Journal of Religion and Film

Man’s Desire Exceeds His Grasp –The Prestige as Utopia

By Daniel Cojocaru

Vol. 14, No. 1 April 2010

Man’s Desire Exceeds His Grasp –The Prestige as Utopia
By Daniel Cojocaru


This essay introduces the Girardian model of conflictive imitation to explain the rivalry between the two main protagonists of The Prestige, Alfred Borden and Robert Angier. Furthermore it will be argued that the protagonists are representatives of two schools of utopian thought. Finally, boundless desire resulting from conflictive imitation can be seen as the reason for the failure of Angier’s pursuit of scientific utopia that consequently becomes a dystopian reality.


The weakness of all utopias is this, that they take the greatest difficulty of man [i.e. original sin] and assume it to be overcome, and then give an elaborate account of the overcoming of smaller ones. They first assume that no man will want more than his share, and then are very ingenious in explaining whether his share will be delivered by motor-car or balloon.1

[1] The Prestige tells the story of the rivalry of two magicians, Alfred Borden (played by Christian Bale) and Robert Angier (played by Hugh Jackman), in turn of the century London. This rivalry can be understood as what Chesterton calls “the greatest difficulty of man”, when one considers it in terms of René Girard’s mimetic theory. In I See Satan Fall Like Lightning Girard uncovers the problem of human desire in the Tenth Commandment’s interdiction of coveting what belongs to one’s neighbour.2 His anthropological model revolves around the tenet that human beings desire what belongs to one’s neighbour because of a lack of autonomous identity. The object that belongs to one’s neighbour seems desirable because the other seems to possess an identity that the self is lacking. Hence it is not so much the object that is being desired but the very being of the person possessing the object. Human conflicts, according to Girard, are based on the imitation of apparently independent desires of others. For Girard, the fallenness of humanity is a problem of deviated desire. After the Fall the desire for transcendence, for being that previously was met in an imitation of God is directed to one’s neighbour in an act of deviated transcendency. Or as he has put it in Deceit, Desire and the Novel: “Men become gods to each other.”3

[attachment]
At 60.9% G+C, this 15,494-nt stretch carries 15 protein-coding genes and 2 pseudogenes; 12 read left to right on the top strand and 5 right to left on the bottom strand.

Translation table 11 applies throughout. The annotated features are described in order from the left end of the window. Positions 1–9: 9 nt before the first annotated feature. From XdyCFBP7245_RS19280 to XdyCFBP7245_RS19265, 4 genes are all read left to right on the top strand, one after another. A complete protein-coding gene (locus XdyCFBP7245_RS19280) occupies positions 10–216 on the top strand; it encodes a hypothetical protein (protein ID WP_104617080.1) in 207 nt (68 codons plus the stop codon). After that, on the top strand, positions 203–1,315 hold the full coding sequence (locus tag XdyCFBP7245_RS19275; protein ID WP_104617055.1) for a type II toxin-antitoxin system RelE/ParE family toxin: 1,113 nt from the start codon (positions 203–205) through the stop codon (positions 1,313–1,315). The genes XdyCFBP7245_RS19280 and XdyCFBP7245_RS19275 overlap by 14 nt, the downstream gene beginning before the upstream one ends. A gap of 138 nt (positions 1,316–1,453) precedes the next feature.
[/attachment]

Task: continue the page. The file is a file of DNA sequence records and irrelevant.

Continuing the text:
[2] In the course of the film both magicians obtain possession of their rival’s diary and discover their imitative desire for the other’s being. In the following example, Borden reads how Angier describes the experience of reading Borden’s diary:

I saw happiness, happiness that should have been mine. But I was wrong. His notebook reveals that he never had the life that I envied. The family life that he craves one minute he rails against the next, demanding freedom. His mind, his mind is a divided one. His soul is restless. His wife and child tormented by his fickle and contradictory nature.4

Both magicians realize eventually that the imitation of the other’s apparently superior desire has been an imitation of nothingness, as neither of them possesses the happiness that they think the rival does.

[3] The relation of imitated desire in the case of the magicians to utopia can be unraveled, if one examines the nature of the rivals’ profession. Cutter (played by Michael Caine), Angier’s “ingénieur” (a designer of tricks) explains the role of the magicians thus: “[They are] men who live by dressing up plain and sometimes brutal truths to amaze, to shock.”5 The magician’s role is to simulate a reality that can never be achieved but appears real because of the magician’s skill to disguise the plain truth of the trick. Every magic trick is in that sense utopian, as the reality it simulates is nowhere to be found.6